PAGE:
August 23, 2015 3 Comments
A gushing New York Times article on gender flux in today’s fashions rang a warning bell in my mind. Was I the only one to feel startled by an article that considers the opinion of 12- to 19-year olds as guiding wisdom? Certainly culture has been enriched by the contribution of some adolescents, such as Arthur Rimbaud and J.D. Salinger. But the adolescent desire to experiment does not exist in a vacuum; each generation has its own. What makes Ruth LaFerla’s article fall flat is its lack of context. For all the praise of gender blurring that one finds here, and increasingly in today’s media, rare are the critics who recall how the most cutting-edge fashion trends have, over time, often swung back to punish.
Praising the cool new attitude toward the body manifest in designs by couturiers such as Muji, Everlane, and Uniqlo (seen above), critic LaFerla claims that “the whole perception of sexual orientation is being challenged by the millennials. […] the lines between male and female are becoming increasing blurred.” In order to test this view, she consults a historian of revolutionary France who points out the obvious: “We may think we are in a new phase, but we aren’t necessarily.” While the parallel between present-day American styles with those of France in the 1790s is intriguing, the conclusion is a disappointment. Instead of recalling the political forces pushing fashion and consumerism, the historian lamely concludes, “every time these trends come up they push the boundaries a little bit more.”
Beware, lithe young readers! Not only will your own bodies necessarily disappoint, as you Millenials (Millenia?) and Generation Z-ers move through the decades ahead, but your society’s attitudes toward gender may prove less fluid than you’d like to think.
Consider the 1790s as a life lesson.
It is true that a certain “gender flux” marked the 1790s in France, when women stepped out of their whalebone corsets for a time. But it is also true that the primary beneficiaries of that time’s gender flux were men, not women. As any fashionista knows, the avant-garde of the 1790s was male: it was the militant reactionaries known as Incroyables (seen above) who along with their floppy ties and huge lapels bore clubs to beat up errant Jacobins. When women attempted their own version of fluid, comfortable cross-dressing, it was nipped in the bud.
A case in point: when a new fashion for female travestissement or cross-dressing was brought to the attention of the Paris police in summer 1799, the response was dead serious. Police archives from Germinal to Prairial Year 7 reveal that an important number of agents and spies were mobilized to suppress this vogue among Parisian women. Why? Because it was alleged that: 1) such women could be potential émigrées; 2) travestissement was bad for public morals; and 3) it was against the law. One agent nevertheless challenged the Minister’s order. His arguments seem ironclad to us, yet they only resulted in stricter enforcement. Citing a law dated August 1, 1789 which condemned women to 15 days in prison for wearing men’s clothing (and three months for repeat offenders), he argued that such a law could not be upheld because it was created by a provisional government and thus was no longer valid. He also reminded his superior that women were authorized to wear men’s clothing if they had to ride horses for their health and had a doctor’s order. He agreed that public morality was a crucial preoccupation, yet he implicitly refused to arrest the women who had been seen strolling through the Tuileries gardens en travesti. One year later, a new law was published to quell such tergiversation. Disseminated to all police commissioners in the country in November 1800 (Brumaire Year 9), the law formally declared it illegal for women to wear men’s clothing.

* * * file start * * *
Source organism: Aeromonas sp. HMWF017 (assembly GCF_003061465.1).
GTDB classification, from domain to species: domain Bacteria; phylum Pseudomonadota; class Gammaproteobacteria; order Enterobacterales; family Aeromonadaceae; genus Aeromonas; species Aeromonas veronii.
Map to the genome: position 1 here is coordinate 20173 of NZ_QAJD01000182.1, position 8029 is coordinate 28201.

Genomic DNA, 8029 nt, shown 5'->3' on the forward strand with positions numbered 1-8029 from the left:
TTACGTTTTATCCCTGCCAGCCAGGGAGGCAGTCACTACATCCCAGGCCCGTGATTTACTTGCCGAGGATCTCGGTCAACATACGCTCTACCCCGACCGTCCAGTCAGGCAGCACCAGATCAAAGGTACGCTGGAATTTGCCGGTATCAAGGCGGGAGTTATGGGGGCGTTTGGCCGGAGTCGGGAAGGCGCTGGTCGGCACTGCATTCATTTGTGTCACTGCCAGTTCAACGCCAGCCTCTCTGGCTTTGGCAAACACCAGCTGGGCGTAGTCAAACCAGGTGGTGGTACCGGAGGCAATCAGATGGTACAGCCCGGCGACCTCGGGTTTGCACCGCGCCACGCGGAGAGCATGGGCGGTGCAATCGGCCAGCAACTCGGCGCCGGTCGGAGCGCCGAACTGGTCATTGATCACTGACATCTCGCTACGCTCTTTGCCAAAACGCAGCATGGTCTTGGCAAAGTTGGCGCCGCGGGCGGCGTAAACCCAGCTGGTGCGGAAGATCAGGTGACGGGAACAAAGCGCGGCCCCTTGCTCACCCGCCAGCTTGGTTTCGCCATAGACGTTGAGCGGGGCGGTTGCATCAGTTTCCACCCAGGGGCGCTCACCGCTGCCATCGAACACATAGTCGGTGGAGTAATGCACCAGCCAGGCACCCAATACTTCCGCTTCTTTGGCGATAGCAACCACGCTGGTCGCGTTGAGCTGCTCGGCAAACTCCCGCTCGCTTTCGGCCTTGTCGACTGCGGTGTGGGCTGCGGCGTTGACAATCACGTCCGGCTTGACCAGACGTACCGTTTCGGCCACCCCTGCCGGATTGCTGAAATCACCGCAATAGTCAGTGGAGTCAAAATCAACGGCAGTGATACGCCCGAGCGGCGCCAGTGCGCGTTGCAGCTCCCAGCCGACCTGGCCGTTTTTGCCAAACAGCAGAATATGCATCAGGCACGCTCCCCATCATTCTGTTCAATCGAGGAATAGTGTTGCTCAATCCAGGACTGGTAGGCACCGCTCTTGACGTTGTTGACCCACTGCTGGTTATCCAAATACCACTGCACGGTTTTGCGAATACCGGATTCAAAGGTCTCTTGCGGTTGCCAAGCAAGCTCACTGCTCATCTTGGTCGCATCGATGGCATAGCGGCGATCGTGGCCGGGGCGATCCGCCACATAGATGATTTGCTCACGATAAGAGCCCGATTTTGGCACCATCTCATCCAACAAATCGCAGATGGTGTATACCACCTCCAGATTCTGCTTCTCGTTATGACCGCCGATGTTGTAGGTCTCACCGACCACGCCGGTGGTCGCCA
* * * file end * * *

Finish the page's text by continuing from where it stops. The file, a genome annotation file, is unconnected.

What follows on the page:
When compared to the extravagantly effeminate styles of the Incroyables—the self-appointed vigilantes of the monarchist set, whose flowing bows and effeminate poses influenced the Romantics—it is evident that the brief moment of “gender flux” lying behind the style en travesti ended soon after birth. And that Napoleon’s burgeoning political ambitions were behind the repression.
What political forces are looming on the horizon for today’s young? Time will tell. But readers would be wise to remember how commodification often clobbers its most creative kin, just as the dominant drivers of the economy will doubtless prevail. You may wear all the loose-fitting androgynous uniforms you want, but if you spend your life working 18 hours a day in a corporate cubicle you’re not really “pushing the boundaries” on anything.